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Measuring patient safety progress in Europe: 11 indicators to accelerate the implementation of EU Patient Safety policies

18 October 2016

“Patient Safety needs to be integrated in the concept of quality of care” - Niek Klazinga OECD Health Division

Patient Safety is a public health issue and needs to be considered a cross sector topic in healthcare policies and upcoming health system reforms. In order to measure EU Member States progress on tacking patient safety including healthcare-associated infections and anti-microbial resistance, Health First Europe (HFE) has developed 11 policy indicators and scrutinised several EU Member States. HFE calls on the European Commission and EU Member States to use effectively these 11 policy indicators to drive and foster the implementation of better standards regarding patient safety in Europe.

John Bowis, HFE Honorary President, stated that “patient safety remains a critical issue as 8-12% of patients admitted to hospital in the EU still suffer from adverse events while receiving healthcare. An estimated 4.1 million patients per year in the EU acquired a healthcare infection, and at least 37 000 die as result”. Since the adoption of the Council Recommendation on patient safety, including the prevention and control of healthcare associated infections in June 2009, EU Member States have taken actions to minimising harm to patients receiving healthcare and to preventing HAIs. However, despite the positive steps, little has been done to set definite and tangible targets for improving patient safety and quality of care. To fill in this gap, HFE launched 11 Patient Safety indicators which cover a broad range of areas from general patient safety policy, to areas like education and training of healthcare workers in patient safety, empowering patients and developing culture of learning from errors, screening and surveillance programmes and use of innovation to reduce HAIs and AMR. HFE believes that these indicators can accelerate the implement of EU patient safety policies by facilitating better uptake of best practices across EU Member States.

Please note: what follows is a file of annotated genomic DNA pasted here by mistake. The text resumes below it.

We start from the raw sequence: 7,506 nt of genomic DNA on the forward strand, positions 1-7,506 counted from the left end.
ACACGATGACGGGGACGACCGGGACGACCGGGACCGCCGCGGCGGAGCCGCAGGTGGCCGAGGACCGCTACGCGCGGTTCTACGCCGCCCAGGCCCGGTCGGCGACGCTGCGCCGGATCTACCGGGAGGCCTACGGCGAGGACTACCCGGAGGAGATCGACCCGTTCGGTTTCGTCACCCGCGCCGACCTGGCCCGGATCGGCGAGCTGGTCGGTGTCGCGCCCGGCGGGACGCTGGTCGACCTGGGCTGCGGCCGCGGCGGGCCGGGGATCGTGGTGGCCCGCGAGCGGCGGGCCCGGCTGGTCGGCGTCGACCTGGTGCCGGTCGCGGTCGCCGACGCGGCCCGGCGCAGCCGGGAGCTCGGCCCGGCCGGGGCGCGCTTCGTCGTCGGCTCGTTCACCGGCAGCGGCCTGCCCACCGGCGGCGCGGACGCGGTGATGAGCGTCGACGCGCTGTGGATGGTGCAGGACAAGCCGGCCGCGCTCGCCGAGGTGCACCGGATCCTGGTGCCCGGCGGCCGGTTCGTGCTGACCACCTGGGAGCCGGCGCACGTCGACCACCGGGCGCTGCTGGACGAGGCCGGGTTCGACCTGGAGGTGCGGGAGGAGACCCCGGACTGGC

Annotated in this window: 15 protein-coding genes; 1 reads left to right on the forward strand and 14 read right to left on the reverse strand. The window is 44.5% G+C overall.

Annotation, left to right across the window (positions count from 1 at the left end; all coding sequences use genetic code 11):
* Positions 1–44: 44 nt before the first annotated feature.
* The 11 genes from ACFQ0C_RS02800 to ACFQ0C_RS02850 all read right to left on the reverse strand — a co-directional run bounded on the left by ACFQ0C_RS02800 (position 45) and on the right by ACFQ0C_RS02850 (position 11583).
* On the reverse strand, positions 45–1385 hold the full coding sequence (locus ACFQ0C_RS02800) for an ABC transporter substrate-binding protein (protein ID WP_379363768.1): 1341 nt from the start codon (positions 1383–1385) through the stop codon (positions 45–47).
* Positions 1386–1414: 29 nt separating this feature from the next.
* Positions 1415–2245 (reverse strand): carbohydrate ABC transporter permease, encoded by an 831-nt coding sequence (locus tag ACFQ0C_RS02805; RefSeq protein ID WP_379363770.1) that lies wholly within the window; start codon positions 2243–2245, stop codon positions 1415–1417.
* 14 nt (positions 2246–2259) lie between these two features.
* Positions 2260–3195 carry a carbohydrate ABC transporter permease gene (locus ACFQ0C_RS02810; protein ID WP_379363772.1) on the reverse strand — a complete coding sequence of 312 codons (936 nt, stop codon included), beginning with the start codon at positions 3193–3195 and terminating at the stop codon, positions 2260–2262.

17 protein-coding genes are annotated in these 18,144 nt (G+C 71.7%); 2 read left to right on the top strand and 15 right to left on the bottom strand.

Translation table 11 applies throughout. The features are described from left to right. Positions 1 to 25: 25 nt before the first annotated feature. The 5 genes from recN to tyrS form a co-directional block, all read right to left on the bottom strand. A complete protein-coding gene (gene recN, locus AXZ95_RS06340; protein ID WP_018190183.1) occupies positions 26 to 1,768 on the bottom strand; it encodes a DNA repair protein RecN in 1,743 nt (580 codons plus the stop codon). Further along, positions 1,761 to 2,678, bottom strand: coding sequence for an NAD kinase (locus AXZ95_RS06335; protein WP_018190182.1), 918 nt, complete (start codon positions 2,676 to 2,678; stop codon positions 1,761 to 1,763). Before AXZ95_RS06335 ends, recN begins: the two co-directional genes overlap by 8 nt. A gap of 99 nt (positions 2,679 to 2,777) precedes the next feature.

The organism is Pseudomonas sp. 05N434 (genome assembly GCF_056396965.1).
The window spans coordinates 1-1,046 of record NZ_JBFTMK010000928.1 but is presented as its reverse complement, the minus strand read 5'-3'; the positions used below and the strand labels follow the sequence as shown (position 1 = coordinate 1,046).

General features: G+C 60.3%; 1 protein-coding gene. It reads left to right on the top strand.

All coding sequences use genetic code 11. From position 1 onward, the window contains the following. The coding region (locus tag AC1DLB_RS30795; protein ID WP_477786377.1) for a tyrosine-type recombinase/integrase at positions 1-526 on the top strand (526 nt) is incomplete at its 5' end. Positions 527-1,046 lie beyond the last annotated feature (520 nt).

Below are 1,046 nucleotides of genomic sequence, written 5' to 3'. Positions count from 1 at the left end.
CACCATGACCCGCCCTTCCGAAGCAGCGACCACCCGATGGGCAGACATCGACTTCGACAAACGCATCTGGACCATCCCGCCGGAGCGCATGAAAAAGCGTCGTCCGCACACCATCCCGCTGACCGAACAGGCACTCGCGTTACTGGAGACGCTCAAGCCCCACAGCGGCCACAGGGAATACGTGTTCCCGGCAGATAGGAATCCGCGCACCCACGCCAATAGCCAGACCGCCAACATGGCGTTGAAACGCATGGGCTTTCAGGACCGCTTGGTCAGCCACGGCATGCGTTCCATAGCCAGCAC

According to Mr Klazinga, Head of the Health Care Quality Indicators Project at the OECD, “patient safety is an important issue in the overall healthcare system that should not be isolated”. In particular, “patient safety is a component of high-quality, sustainable healthcare services, which needs to be integrated at all levels”. There is the need to improve it through action programmes, indicators and new strategies at national, institutional and clinical level. Mr Klazinga (OECD) pointed out that ‘getting information is critical for tackling patient safety issues’ and ‘the more accurate statistics are, the more likely are patients to feel confident to provide information’. The OECD has been a pioneer of this approach and its monitoring work has offered a clear map on healthcare-associated infections in Europe.

Participants focused on the need to promote a blame-free culture in healthcare settings where patients and professionals can report errors to create an equitable and transparent process for recognizing such mistakes. To this regards, Mr Bowis stressed the accent on one hand on the education and training for healthcare profession as a critical tool to raise awareness of patient safety and, on the other hand on patient empowerment as well as the relationship between healthcare professionals and individuals to foster a patient safety culture. From the side of the European Commission, Mr Federico Paoli outlined how patient safety is a priority for the European Commission and several EU member States have shown their commitment to keen working in the Patient Safety & Quality of Care Expert Group.

While it is clear that there is a raised awareness in Europe on patient safety, all health stakeholders emphasised that there is a need for continued effort at EU level to support Member States in improving patient safety and quality of care. Mr Klazinga emphasised how “patient safety has no boundaries and is part of an intercultural dimension”. EU policymakers in close collaboration with Member States and stakeholders need to keep working on patient safety and quality of care by promoting the exchange of good practices, effective solutions and a better understanding of the cost-effectiveness of patient safety policies under the principles of efficacy, efficiency, appropriateness, safety and quality of care.

Check HFE Patient Safety indicators here.

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